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SOLNIT, Rebecca. "Reimagining Socialism"
Article published on 11 March 2009

by r-c.
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Barbara Ehrenreich and Bill Fletcher write mournfully that there was supposed to be a revolution—but there was and is a revolution, just not one that looks the way socialists and a lot of ’60s radicals imagined it. The Sandinista revolution thirty years ago may well have been the last of its kind. The revolutions that have mattered since have been less interested in seizing and becoming the state than circumventing it to go straight to becoming other people doing other things without state permission. The fifteen-year-old Zapatista revolution, which never sought state power and (though badgered constantly) was never defeated, is the revolution for our times, or really only the most dramatic of countless thousands involving Native Americans and Indian farmers and South African cooperatives and Argentinian workplaces and European utopian communities.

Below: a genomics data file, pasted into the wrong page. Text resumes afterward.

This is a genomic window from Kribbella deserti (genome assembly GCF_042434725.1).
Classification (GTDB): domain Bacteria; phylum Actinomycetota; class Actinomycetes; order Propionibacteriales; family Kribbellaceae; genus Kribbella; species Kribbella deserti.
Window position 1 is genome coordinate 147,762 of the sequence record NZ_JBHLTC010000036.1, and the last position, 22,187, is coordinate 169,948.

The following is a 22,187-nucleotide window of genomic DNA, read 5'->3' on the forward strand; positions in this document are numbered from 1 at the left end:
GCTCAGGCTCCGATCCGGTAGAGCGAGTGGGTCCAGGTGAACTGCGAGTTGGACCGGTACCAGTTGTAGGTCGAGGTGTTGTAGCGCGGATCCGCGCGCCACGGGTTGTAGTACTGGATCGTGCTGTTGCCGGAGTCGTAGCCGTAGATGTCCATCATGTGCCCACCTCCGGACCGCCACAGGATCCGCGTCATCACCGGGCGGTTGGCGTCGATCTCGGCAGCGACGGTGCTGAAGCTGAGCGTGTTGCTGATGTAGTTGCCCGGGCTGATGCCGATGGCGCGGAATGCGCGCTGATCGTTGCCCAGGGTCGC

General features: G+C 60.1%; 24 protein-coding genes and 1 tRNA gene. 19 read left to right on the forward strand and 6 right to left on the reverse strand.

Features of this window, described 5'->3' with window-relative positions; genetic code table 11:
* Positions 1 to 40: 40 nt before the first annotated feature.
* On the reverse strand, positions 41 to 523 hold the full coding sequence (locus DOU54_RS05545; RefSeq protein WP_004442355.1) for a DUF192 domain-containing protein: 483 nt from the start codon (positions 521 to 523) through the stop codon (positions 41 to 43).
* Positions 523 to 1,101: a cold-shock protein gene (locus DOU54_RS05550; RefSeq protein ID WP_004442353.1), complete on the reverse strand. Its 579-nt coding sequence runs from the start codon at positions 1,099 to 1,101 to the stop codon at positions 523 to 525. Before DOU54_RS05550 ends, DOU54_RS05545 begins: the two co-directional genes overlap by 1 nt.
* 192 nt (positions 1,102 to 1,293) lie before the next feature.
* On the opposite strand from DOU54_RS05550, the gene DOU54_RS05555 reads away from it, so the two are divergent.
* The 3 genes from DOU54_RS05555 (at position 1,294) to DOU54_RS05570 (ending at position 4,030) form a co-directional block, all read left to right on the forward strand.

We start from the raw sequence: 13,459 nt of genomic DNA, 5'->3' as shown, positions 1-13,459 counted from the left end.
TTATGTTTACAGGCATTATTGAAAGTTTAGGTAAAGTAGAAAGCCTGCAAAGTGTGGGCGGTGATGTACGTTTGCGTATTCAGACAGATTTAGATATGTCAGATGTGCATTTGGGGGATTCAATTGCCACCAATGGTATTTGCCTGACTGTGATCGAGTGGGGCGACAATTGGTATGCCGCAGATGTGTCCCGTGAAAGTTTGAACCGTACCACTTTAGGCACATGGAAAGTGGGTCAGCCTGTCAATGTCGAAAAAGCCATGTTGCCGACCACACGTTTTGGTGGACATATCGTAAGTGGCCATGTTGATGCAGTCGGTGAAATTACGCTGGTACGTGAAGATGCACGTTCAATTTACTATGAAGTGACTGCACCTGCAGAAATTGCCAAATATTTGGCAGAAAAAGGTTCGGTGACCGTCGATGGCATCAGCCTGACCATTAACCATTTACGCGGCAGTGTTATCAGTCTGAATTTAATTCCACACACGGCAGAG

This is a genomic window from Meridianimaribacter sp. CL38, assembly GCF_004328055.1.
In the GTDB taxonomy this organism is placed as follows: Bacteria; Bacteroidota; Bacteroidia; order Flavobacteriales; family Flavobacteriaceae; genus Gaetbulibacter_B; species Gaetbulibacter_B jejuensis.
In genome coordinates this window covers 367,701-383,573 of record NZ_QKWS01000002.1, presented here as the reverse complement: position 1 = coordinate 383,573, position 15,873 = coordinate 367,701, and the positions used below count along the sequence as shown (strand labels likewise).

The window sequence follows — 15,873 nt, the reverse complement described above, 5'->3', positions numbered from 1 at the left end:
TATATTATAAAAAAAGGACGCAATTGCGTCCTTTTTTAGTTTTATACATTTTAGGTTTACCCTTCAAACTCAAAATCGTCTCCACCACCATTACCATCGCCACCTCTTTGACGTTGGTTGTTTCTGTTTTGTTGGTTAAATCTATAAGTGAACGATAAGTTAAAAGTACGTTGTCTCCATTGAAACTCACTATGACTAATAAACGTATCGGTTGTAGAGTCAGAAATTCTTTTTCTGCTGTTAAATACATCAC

In the United States the most obvious realm in which this has transpired is food and farming. Organic, urban, community-assisted and guerrilla agriculture are still small parts of the picture, but effective ones—a revolt against what transnational corporate food and capitalism generally produce. This revolt is taking place in the vast open space of Detroit, in the inner-city farms of West Oakland, in the victory gardens and public-housing of Alemany Farm in San Francisco, in Growing Power in Milwaukee and many other places around the country. These are blows against alienation, poor health, hunger and other woes fought with shovels and seeds, not guns. At its best, tending one’s garden leads to tending one’s community and policy, and ultimately becomes a way of entering the public sphere rather than withdrawing from it.


arrow On web : This article appeared in the March 23, 2009 edition of The Nation. Read all

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